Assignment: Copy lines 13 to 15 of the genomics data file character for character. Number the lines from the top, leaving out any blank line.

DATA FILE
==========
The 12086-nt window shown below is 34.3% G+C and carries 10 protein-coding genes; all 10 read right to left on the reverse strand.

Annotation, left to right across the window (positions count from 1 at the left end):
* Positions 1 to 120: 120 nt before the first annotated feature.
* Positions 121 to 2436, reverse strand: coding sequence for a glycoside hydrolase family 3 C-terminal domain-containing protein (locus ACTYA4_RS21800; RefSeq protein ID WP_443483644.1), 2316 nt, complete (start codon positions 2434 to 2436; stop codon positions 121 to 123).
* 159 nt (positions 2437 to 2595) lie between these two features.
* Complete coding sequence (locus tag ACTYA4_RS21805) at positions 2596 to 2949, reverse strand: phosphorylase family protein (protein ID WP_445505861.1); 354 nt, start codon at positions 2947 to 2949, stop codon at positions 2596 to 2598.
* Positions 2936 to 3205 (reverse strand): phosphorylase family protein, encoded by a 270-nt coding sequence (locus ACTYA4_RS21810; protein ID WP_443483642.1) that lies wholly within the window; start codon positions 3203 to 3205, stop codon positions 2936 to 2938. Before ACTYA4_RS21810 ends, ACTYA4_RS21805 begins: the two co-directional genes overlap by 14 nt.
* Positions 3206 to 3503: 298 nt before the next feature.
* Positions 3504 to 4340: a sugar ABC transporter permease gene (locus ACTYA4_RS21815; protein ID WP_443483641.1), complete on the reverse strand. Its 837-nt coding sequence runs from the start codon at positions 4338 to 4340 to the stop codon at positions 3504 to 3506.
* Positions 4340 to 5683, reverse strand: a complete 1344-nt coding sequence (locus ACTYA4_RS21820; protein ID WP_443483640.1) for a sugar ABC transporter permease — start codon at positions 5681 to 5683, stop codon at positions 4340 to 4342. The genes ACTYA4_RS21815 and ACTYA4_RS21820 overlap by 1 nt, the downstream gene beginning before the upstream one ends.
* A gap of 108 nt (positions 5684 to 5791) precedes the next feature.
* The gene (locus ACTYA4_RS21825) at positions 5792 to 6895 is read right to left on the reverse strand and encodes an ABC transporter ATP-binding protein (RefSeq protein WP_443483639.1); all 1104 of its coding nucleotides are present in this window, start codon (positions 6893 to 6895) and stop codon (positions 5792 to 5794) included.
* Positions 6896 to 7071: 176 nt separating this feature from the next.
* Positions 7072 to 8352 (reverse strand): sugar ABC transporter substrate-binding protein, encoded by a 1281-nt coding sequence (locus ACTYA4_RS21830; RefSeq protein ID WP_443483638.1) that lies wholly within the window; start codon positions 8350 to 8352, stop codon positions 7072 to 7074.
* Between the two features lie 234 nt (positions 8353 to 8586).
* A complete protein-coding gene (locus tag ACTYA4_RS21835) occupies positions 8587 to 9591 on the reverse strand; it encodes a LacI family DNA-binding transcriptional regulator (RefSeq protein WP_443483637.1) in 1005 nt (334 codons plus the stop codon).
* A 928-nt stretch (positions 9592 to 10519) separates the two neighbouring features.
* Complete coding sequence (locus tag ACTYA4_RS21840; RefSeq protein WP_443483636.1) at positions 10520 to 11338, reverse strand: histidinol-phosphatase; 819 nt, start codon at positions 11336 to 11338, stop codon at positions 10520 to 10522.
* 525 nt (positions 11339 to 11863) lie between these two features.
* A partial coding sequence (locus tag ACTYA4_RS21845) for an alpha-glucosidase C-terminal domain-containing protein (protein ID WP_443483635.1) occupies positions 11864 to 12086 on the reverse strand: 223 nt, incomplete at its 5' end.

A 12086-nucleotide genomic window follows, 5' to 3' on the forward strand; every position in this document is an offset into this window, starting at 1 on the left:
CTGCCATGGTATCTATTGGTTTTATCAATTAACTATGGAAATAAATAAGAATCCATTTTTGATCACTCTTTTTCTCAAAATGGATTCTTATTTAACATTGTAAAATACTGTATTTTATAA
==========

* Positions 6896 to 7071: 176 nt separating this feature from the next.
* Positions 7072 to 8352 (reverse strand): sugar ABC transporter substrate-binding protein, encoded by a 1281-nt coding sequence (locus ACTYA4_RS21830; RefSeq protein ID WP_443483638.1) that lies wholly within the window; start codon positions 8350 to 8352, stop codon positions 7072 to 7074.
* Between the two features lie 234 nt (positions 8353 to 8586).